Collective delusion

The Americans have met the enemy, and it is them. America has coasted on a quarter-century wave of power and prosperity since president Reagan won the Cold War and restarted the economy. America in the 1980s was the only model to be emulated, and a magnet for global capital flows. So compelling were American capital markets that by the late 1990s, almost all the free savings of the world sought an American home. In 2007 a trillion dollars of overseas capital poured into American markets.

Americans no longer had to save; the rest of the world saved for them and lent them money at the lowest interest rates in half a century. Americans no longer had to study; engineers from India to Argentina programmed their computers. And Americans no longer had to face a strategic challenge; after the death of the Soviet Union, so Washington believed, America need only export its self-image. Of all the great illusions of the post-Cold War era, this has turned out to be the most pernicious.

Like emerging Asia in the mid-1990s, Americans used cheap foreign capital to make real-estate speculation into a national pastime. And like Asia in 1997, there is no remedy but to let the sickening slide of asset prices take its course, until the grasshoppers learn to work and save like ants.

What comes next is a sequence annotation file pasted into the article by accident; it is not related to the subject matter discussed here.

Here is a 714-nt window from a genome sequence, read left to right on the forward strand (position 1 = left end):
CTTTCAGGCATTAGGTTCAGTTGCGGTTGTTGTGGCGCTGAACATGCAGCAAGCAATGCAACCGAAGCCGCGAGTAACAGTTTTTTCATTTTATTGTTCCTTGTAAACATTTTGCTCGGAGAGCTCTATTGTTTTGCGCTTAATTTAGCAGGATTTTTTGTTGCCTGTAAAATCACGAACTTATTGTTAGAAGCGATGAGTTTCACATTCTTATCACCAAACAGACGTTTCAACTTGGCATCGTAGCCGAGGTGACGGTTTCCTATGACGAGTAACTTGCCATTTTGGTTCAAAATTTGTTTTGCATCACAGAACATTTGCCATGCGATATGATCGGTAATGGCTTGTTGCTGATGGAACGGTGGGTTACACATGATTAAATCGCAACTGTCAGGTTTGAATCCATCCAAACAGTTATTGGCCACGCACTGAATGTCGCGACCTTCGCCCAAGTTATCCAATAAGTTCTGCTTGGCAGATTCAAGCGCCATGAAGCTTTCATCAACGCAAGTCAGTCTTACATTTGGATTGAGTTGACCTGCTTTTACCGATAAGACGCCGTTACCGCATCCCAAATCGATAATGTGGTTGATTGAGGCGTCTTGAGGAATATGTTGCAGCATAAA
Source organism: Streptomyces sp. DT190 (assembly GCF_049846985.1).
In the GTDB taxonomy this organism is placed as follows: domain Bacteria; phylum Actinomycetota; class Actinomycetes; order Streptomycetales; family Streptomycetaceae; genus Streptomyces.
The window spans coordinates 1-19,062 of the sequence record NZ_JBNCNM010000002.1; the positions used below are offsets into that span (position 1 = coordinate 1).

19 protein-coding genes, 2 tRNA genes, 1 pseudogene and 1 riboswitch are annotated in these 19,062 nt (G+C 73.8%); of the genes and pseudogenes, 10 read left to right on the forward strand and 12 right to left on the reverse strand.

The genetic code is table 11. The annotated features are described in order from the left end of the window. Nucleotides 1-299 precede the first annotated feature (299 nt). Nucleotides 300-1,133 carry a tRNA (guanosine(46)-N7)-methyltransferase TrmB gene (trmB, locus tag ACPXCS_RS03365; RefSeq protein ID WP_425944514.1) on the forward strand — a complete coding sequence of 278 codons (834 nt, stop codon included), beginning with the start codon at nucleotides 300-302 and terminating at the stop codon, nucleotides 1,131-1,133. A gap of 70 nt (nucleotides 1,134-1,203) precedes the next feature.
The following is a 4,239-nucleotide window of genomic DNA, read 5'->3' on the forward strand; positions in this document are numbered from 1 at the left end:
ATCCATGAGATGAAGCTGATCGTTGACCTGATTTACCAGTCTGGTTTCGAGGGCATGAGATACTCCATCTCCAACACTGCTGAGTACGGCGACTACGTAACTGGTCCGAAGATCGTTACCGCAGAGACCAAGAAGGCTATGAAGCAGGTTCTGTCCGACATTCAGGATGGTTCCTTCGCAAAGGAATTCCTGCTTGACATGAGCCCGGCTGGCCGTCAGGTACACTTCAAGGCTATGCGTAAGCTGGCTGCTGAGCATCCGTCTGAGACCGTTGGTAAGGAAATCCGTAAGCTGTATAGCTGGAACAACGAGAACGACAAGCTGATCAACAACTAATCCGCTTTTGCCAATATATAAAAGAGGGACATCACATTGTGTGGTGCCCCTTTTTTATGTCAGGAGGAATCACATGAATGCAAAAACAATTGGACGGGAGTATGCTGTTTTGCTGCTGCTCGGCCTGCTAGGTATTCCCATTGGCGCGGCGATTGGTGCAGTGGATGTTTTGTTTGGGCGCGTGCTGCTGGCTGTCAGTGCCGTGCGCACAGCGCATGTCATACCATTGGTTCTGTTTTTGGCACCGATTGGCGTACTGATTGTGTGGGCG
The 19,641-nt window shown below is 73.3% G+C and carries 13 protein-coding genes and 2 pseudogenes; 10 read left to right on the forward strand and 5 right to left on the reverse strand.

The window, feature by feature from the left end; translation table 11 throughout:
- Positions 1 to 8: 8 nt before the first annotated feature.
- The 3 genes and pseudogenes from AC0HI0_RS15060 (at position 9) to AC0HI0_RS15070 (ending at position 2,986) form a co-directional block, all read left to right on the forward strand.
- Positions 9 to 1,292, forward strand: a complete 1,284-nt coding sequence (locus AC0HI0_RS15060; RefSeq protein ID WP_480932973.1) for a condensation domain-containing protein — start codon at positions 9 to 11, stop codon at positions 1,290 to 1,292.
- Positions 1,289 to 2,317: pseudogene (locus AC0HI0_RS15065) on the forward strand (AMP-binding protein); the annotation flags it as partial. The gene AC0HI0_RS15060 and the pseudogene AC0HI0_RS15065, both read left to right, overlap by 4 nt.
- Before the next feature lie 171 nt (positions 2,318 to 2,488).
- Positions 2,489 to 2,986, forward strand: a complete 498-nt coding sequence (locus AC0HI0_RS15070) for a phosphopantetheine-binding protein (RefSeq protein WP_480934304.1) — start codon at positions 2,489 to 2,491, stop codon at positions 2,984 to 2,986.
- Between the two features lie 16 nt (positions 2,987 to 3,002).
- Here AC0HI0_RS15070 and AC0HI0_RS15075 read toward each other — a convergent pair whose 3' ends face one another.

Scores of millions who were wealthy on paper a year ago will be penniless by the end of 2008. In the American states where home prices rose the fastest – California, Florida, Arizona, and Nevada – prices fell by almost a third during the year to September 30. American equity prices already have fallen by 10% since last October. Both residential and equity values are likely to fall much further before the bloodletting is over.

Americans engaged in a collective delusion according to which infinite wealth would be created on the Internet through shopping and salacious entertainment. Perhaps if someone had perfected virtual-reality sex, the stock price bubble might have continued, but the disappointment attendant on the end of the illusion cut the value of American equities by half.

The world learned that it was dangerous to buy risky American assets and chose instead to buy safe ones. The trouble was that as a whole, the American public was engaged in extremely risky behavior, that is, bidding up home prices with cheap credit. The banks and credit rating agencies declared that a basket of very risky assets could be turned into a very safe asset, by selling off the part of the risk to speculators. This exercise turned out to fall somewhere between the delusional and the fraudulent.

Spengler Putin for President…of the United States
All this was equally true of the UK of course.